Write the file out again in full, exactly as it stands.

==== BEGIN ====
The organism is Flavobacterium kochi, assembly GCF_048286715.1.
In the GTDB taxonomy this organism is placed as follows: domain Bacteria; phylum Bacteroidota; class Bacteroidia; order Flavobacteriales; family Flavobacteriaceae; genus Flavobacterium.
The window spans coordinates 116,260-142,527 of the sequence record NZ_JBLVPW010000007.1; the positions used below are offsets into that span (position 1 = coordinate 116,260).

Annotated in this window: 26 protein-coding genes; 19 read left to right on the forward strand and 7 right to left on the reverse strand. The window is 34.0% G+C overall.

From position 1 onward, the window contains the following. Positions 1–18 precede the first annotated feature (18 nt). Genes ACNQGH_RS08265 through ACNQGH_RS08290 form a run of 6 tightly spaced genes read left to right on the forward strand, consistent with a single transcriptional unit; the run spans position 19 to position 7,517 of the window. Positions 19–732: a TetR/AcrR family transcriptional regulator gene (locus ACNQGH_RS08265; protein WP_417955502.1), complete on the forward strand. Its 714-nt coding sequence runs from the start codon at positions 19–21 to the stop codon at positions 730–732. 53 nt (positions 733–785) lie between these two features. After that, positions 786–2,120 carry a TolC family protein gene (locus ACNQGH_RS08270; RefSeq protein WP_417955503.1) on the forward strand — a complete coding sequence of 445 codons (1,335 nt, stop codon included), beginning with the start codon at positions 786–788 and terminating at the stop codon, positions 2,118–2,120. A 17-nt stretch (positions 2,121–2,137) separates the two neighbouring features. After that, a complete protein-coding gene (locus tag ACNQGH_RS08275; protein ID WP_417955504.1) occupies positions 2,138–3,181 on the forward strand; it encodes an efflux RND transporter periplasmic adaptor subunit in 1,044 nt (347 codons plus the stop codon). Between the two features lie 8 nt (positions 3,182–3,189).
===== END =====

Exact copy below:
The organism is Flavobacterium kochi, assembly GCF_048286715.1.
In the GTDB taxonomy this organism is placed as follows: domain Bacteria; phylum Bacteroidota; class Bacteroidia; order Flavobacteriales; family Flavobacteriaceae; genus Flavobacterium.
The window spans coordinates 116,260-142,527 of the sequence record NZ_JBLVPW010000007.1; the positions used below are offsets into that span (position 1 = coordinate 116,260).

Annotated in this window: 26 protein-coding genes; 19 read left to right on the forward strand and 7 right to left on the reverse strand. The window is 34.0% G+C overall.

From position 1 onward, the window contains the following. Positions 1–18 precede the first annotated feature (18 nt). Genes ACNQGH_RS08265 through ACNQGH_RS08290 form a run of 6 tightly spaced genes read left to right on the forward strand, consistent with a single transcriptional unit; the run spans position 19 to position 7,517 of the window. Positions 19–732: a TetR/AcrR family transcriptional regulator gene (locus ACNQGH_RS08265; protein WP_417955502.1), complete on the forward strand. Its 714-nt coding sequence runs from the start codon at positions 19–21 to the stop codon at positions 730–732. 53 nt (positions 733–785) lie between these two features. After that, positions 786–2,120 carry a TolC family protein gene (locus ACNQGH_RS08270; RefSeq protein WP_417955503.1) on the forward strand — a complete coding sequence of 445 codons (1,335 nt, stop codon included), beginning with the start codon at positions 786–788 and terminating at the stop codon, positions 2,118–2,120. A 17-nt stretch (positions 2,121–2,137) separates the two neighbouring features. After that, a complete protein-coding gene (locus tag ACNQGH_RS08275; protein ID WP_417955504.1) occupies positions 2,138–3,181 on the forward strand; it encodes an efflux RND transporter periplasmic adaptor subunit in 1,044 nt (347 codons plus the stop codon). Between the two features lie 8 nt (positions 3,182–3,189).